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DISPENSING KNOWLEDGE

The Growing Role of Medical Cannabis in Breast Cancer Treatment

When scientists first discovered that cannabinoids could be used to counteract the growth and spread of breast cancer cells, it opened a new and meaningful frontier in cannabis research.

This breast cancer awareness month, it’s important to recognize the new and significant role that medical cannabis now plays in the treatment of breast cancer, a disease that will affect one in every eight American women.

Cannabis and Breast Cancer Treatment

In over 30 states, medical cannabis can be used to ease the pain that comes with cancer and its various treatments. Often, cancer requires surgery, chemotherapy, or radiation therapy. These treatments help patients, but they come with some harsh side-effects, including pain, loss of appetite, fatigue, headaches, nausea, emesis (vomiting), and insomnia.

Medical cannabis has been used to successfully counter these side effects, and this is crucial in helping the patient endure while the curative treatment removes the cancer from the body. But, what about the possibility that medical cannabis could treat the cancer itself, and not just the symptoms?

Currently, there is a growing body of scientific work that supports the idea that oncologists can someday use the medicinal properties of cannabis to fight cancer. To understand the role medical cannabis can play in breast cancer treatment, it is important to know how cancer spreads throughout the body.

The Unregulated Growth of Cancer

The human body regenerates constantly. In a healthy body, new cells are made and old cells die. Many of the processes that take place inside of a cell are regulated by genes. Cancer is a genetic disease in the sense that it muddles up the body’s natural regulatory processes: instead of old cells dying, new cells are created when they aren’t needed, and those new cells may keep dividing. This unnecessary proliferation of cells forms a growth, called a tumor.

If a tumor is malignant, it will keep growing, eventually spreading to other parts of the body. When a tumor is metastatic, that means it has spread from the primary site, and it usually cannot be cured.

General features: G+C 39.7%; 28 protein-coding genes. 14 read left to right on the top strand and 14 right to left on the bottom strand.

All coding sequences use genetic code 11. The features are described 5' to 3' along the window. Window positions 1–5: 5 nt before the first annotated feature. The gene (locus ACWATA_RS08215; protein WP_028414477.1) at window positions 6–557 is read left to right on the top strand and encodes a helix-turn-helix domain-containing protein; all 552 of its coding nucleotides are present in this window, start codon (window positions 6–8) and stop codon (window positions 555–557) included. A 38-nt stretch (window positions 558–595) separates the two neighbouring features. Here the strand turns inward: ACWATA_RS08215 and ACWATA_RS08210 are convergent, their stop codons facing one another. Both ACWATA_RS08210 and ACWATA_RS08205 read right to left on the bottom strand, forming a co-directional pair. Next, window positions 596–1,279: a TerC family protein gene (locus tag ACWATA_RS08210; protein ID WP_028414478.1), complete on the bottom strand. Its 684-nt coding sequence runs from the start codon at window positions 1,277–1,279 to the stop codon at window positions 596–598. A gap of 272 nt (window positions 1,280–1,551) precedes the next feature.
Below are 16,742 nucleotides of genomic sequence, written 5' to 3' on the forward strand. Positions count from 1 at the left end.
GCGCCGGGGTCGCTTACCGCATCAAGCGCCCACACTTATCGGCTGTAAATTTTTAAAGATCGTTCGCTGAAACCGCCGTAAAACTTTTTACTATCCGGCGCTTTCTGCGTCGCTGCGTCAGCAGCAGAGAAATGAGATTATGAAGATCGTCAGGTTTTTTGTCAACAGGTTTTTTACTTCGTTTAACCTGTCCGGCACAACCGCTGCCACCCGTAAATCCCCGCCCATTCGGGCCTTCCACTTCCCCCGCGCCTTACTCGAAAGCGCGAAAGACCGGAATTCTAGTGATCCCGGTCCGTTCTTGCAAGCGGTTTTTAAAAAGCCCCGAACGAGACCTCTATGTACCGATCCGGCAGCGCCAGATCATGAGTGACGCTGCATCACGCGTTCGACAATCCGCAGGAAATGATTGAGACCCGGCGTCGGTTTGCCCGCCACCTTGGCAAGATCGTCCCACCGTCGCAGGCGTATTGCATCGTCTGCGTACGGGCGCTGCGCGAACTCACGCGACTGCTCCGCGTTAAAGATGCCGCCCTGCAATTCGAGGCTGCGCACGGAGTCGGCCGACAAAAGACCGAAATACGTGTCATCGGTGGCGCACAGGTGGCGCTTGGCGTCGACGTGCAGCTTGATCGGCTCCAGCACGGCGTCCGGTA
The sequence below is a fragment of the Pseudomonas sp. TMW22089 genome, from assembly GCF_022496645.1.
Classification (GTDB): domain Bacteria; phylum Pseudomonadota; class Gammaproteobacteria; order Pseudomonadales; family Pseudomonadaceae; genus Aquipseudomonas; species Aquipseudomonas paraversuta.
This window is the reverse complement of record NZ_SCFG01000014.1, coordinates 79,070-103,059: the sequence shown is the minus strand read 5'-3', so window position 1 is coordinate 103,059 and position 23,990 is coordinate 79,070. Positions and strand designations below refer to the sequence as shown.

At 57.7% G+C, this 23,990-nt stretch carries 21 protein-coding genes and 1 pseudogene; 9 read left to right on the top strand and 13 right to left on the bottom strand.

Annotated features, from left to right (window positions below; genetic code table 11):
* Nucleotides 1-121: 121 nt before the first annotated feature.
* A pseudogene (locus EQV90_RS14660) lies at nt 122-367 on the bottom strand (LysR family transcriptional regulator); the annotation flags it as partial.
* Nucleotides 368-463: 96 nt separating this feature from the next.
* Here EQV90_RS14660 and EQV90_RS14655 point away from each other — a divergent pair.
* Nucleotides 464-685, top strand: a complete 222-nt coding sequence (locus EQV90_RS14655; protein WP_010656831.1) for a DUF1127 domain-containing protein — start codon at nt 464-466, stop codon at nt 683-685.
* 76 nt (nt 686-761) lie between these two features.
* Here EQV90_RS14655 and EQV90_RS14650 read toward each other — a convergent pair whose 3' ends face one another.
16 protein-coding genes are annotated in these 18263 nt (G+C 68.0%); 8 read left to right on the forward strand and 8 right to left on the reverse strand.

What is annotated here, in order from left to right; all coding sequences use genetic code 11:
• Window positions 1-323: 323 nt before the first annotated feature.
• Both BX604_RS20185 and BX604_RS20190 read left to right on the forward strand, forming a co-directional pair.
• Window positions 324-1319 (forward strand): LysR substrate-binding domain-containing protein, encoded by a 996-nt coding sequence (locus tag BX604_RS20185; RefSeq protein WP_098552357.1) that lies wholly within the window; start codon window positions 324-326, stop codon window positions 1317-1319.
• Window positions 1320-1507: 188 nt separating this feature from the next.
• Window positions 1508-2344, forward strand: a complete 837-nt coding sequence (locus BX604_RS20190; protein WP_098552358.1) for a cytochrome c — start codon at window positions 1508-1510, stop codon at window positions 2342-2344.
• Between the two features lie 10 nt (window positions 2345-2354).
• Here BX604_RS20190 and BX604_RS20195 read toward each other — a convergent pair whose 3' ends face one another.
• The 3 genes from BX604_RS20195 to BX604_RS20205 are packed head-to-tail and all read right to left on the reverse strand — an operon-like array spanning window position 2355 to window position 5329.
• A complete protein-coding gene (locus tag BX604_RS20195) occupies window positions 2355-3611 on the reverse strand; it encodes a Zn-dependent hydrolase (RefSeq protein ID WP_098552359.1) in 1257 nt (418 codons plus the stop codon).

Breast cancer is the second leading cause of death for women in America, and once it metastasizes, it’s almost always fatal. Breast cancer is much easier to treat if detected early. This is why breast-cancer screening is so important. Most health insurance plans cover mammograms (X-rays of the breast), which can alert doctors and patients about the presence of a tumor long before it grows to the point where it can be felt.

Cannabidiol and Breast Cancer

The most promising research involving cannabis and breast cancer centers around the specific cannabinoid known as cannabidiol, or CBD. Strains of cannabis high in CBD are known for their many therapeutic benefits but few, if any, psychoactive effects.

Evidence from preclinical studies suggests that CBD interferes with invasion and metastasis, the two key mechanisms by which cancer grows and spreads. CBD does this by regulating one of the genes that is linked to the spread of breast cancer cells. This gene is known as Id-1.

In a normal cell, genes know when to produce proteins. If none are needed, none are produced. Known as gene expression, this is a tightly regulated process. In breast cancer cells, however, the Id-1 produces protein at an abnormally high rate. This overexpression of Id-1 is responsible for the proliferation and spread of cancer cells.

Studies show that CBD can be used to slow down Id-1 expression, which is associated with a reduction in the aggressiveness of malignant tumors. CBD can slow down the pace at which tumors grow, which may prevent the cancer from spreading to other parts of the body. These remarkable findings have been built on, confirmed, and extended. There is now evidence that CBD can induce cell death in breast cancer cells and actually shrink the size of tumors.

These are the first steps in a long journey toward developing new therapeutic approaches to breast cancer. The potential efficacy of CBD, coupled with its nontoxic properties give hope that cannabis will yield less invasive treatments for patients. Understanding how CBD interacts with tumors is complicated, but the need to for new and less invasive therapies is not. Legislators need to lift bans on cannabis research so that its potential can be understood and put to use in the never-ending fight against cancer.

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